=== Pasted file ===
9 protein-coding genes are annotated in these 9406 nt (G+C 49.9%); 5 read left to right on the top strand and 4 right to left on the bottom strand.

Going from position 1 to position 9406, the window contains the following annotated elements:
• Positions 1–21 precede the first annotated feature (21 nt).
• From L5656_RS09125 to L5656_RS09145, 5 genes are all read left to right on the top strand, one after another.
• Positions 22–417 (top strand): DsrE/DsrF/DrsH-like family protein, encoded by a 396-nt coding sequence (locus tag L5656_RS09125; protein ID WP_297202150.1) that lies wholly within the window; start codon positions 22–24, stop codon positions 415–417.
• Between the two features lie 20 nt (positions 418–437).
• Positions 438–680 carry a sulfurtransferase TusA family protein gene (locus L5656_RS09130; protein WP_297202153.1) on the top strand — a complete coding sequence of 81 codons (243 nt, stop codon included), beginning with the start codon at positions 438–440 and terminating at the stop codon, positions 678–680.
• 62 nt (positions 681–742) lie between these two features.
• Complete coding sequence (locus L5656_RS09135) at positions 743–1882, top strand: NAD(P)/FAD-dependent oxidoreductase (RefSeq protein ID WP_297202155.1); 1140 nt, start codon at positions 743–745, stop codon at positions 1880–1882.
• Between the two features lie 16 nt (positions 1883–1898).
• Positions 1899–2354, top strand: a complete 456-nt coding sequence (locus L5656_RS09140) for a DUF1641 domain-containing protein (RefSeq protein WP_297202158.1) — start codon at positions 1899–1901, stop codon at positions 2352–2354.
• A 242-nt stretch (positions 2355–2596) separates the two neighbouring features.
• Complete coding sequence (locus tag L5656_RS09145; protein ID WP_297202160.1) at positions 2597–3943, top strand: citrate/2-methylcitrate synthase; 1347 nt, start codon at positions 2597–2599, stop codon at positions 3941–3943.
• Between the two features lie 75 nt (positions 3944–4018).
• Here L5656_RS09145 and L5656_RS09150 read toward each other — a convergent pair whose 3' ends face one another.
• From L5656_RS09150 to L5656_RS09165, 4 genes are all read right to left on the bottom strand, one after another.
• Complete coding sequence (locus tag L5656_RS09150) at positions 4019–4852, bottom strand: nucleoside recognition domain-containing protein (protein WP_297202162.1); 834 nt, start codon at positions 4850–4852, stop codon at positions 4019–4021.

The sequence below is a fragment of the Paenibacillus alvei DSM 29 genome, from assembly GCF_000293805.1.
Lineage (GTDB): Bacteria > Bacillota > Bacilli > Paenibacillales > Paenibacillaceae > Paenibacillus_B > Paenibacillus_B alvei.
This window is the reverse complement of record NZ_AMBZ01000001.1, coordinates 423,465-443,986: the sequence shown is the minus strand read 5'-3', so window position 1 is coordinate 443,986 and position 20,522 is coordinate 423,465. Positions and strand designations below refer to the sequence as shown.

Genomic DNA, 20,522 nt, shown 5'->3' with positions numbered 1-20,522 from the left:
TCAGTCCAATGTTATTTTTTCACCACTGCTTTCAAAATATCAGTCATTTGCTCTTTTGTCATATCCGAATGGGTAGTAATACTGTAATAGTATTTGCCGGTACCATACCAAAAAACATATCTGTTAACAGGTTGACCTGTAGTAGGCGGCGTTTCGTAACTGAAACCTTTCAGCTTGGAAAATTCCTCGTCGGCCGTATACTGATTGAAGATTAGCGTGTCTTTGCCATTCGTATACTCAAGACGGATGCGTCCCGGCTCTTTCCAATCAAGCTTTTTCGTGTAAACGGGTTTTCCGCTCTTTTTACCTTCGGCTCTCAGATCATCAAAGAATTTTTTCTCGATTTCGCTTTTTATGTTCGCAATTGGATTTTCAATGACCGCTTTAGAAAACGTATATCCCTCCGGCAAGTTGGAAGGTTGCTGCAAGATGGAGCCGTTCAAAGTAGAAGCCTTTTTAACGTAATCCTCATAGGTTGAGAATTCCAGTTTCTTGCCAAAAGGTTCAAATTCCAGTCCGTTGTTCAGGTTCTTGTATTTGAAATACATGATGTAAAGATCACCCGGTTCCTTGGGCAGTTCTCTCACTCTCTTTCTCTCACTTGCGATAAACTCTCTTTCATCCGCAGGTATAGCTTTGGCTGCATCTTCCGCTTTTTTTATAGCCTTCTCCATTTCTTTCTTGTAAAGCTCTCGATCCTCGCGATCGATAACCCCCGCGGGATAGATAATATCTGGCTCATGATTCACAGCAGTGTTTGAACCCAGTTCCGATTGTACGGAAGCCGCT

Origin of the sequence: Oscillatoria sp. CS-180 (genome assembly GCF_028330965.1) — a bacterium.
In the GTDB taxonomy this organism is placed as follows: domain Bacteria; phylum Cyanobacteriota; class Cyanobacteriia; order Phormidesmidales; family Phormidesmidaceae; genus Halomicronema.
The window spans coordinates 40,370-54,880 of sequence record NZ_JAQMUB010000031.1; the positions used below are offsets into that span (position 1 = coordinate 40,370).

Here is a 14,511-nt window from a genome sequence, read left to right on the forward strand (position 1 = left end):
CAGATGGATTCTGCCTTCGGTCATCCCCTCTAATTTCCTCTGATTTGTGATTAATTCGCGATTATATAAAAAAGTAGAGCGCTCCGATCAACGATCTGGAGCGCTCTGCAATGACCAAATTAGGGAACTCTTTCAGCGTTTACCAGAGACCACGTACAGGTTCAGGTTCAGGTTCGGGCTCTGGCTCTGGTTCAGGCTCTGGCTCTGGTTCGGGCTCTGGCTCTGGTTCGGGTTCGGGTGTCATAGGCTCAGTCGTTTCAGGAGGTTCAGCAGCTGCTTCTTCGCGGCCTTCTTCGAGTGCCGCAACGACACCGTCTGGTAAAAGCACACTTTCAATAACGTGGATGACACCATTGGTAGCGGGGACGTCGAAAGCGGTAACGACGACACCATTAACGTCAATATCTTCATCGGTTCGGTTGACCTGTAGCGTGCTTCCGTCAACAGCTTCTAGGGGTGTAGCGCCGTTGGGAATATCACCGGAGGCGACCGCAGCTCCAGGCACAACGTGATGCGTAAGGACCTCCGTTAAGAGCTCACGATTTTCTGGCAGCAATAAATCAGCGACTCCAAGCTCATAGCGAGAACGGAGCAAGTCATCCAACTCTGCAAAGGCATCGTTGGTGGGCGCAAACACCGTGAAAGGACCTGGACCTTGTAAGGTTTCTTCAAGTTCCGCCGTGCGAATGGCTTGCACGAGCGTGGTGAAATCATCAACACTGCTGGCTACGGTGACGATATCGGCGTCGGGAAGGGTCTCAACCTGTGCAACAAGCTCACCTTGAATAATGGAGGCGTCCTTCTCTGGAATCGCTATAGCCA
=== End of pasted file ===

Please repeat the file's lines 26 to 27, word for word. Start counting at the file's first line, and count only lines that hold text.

Here is a 14,511-nt window from a genome sequence, read left to right on the forward strand (position 1 = left end):
CAGATGGATTCTGCCTTCGGTCATCCCCTCTAATTTCCTCTGATTTGTGATTAATTCGCGATTATATAAAAAAGTAGAGCGCTCCGATCAACGATCTGGAGCGCTCTGCAATGACCAAATTAGGGAACTCTTTCAGCGTTTACCAGAGACCACGTACAGGTTCAGGTTCAGGTTCGGGCTCTGGCTCTGGTTCAGGCTCTGGCTCTGGTTCGGGCTCTGGCTCTGGTTCGGGTTCGGGTGTCATAGGCTCAGTCGTTTCAGGAGGTTCAGCAGCTGCTTCTTCGCGGCCTTCTTCGAGTGCCGCAACGACACCGTCTGGTAAAAGCACACTTTCAATAACGTGGATGACACCATTGGTAGCGGGGACGTCGAAAGCGGTAACGACGACACCATTAACGTCAATATCTTCATCGGTTCGGTTGACCTGTAGCGTGCTTCCGTCAACAGCTTCTAGGGGTGTAGCGCCGTTGGGAATATCACCGGAGGCGACCGCAGCTCCAGGCACAACGTGATGCGTAAGGACCTCCGTTAAGAGCTCACGATTTTCTGGCAGCAATAAATCAGCGACTCCAAGCTCATAGCGAGAACGGAGCAAGTCATCCAACTCTGCAAAGGCATCGTTGGTGGGCGCAAACACCGTGAAAGGACCTGGACCTTGTAAGGTTTCTTCAAGTTCCGCCGTGCGAATGGCTTGCACGAGCGTGGTGAAATCATCAACACTGCTGGCTACGGTGACGATATCGGCGTCGGGAAGGGTCTCAACCTGTGCAACAAGCTCACCTTGAATAATGGAGGCGTCCTTCTCTGGAATCGCTATAGCCA